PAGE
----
Managing the Unprecedented IT integration of AT&T and DIRECTV Was All About Keeping Customers First

February 04, 2016
By Pam Parisian

We’ve had a rich merger history, and throughout we’ve kept our focus on the customer a top priority.

Keeping that focus was particularly important with the DIRECTV deal. We were attempting something different. Our previous mergers have been primarily about adding telephony services. Now, though, we were merging with one of the biggest video providers around.

With AT&T and DIRECTV, our goal was to become the premier integrated communications company in the world.

There was no time to waste.  Just 17 days after close, we launched our new all-in-one wireless and video bundle and our “Customer Day One” experience. Among other things, that meant giving customers the ability to buy DIRECTV in our retail stores and start streaming it immediately on their wireless device. They can “Walk Out Watching” even before we install their service at home. 

Here are a few other things we did leading up to that first day:

  • Provided our sales reps a single software app.  This made it easy  to sell any of our wireless, video or broadband products.
  • Merged separate AT&T and DIRECTV customer data into a single “data warehouse.”  This let our sales teams can see at a glance all the services a customer buys from us and recommend new services they might like.
  • Enabled a single credit check for all services across AT&T and DIRECTV.  Customers don’t have to go through a new check to get new services.
  • Provided a single bill for all customers’ wireless, broadband and video services.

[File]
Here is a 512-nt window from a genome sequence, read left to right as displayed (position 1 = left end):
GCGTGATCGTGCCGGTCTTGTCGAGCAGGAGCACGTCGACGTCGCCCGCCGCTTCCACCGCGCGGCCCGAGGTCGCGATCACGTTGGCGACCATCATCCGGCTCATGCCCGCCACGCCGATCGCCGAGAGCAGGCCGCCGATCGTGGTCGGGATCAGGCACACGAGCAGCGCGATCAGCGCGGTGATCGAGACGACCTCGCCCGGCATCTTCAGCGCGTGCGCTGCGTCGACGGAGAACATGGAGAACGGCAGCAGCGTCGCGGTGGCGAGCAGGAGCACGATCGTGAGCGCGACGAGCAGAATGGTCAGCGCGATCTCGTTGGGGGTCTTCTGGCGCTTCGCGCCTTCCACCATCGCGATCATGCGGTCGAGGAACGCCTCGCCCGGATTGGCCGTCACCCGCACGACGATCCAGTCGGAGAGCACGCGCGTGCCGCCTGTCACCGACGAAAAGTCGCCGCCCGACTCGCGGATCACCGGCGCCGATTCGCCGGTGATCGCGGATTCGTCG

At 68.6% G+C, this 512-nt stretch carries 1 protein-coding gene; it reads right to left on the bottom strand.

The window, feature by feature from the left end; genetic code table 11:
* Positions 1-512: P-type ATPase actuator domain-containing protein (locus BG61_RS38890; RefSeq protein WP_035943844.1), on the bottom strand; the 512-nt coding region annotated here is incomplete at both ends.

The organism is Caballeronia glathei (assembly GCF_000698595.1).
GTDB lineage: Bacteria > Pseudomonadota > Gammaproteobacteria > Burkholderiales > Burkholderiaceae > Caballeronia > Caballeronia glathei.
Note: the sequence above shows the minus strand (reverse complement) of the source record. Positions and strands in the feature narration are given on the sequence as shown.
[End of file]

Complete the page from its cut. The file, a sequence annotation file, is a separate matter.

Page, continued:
• Activated seamless authentication, single logon and self-service capabilities via directv.com, att.com and the AT&T mobile apps.
  • Routed customers who buy multiple services from us to integrated customer service centers. They can speak to single rep for help with anything they need.

We’ve also started to make things even easier with what we call a “single truck roll.”  We send the truck to customers who order both DIRECTV and U-verse high-speed Internet service. One installer can come to your home to set up both services. Now, that may sound simple to you. But it requires a major overhaul of our supply chain and inventory management systems.

I’ve been lucky to work on many of the acquisitions that made AT&T the company it is today since I joined in 1980. So we knew there would be some challenges. For example, until regulators approved the deal, we had to work under strict legal guidelines that limited the customer information the companies could share with each other.

But we also had technology on our side to help overcome some of the barriers. One way was using a high-definition video conferencing system that we called the “wormhole.” The tool let us work virtually face-to-face with our DIRECTV counterparts in California. We put in more than 2,500 hours of total use on the system for 10 to 12 hours per day. 

This was a total team effort. Mike Benson, my CIO counterpart at DIRECTV and now the CIO of our Entertainment Group, led an equally dedicated crew of IT folks from his side to make magic happen for our customers. That’s because they shared our customer-first culture. Overall, more than 3,300 IT experts at both companies worked together to make the merger a success. Those folks spent a cumulative 2 million hours writing and testing code across 200 apps.

We’ve done some great work. But bringing together all these different technologies and capabilities is a long process.  Now we’re getting rid of overlap in our systems. That’s critical to making the experience faster and simpler for our customers even as we launch new products and services. 

So now you’ve had a peek behind the curtain. And we’ve got more great customer benefits up our sleeve. You’ll continue to see great new video innovations coming out of the new AT&T. And the IT whiz kids around AT&T will continue to drive for effortless experiences for our customers.

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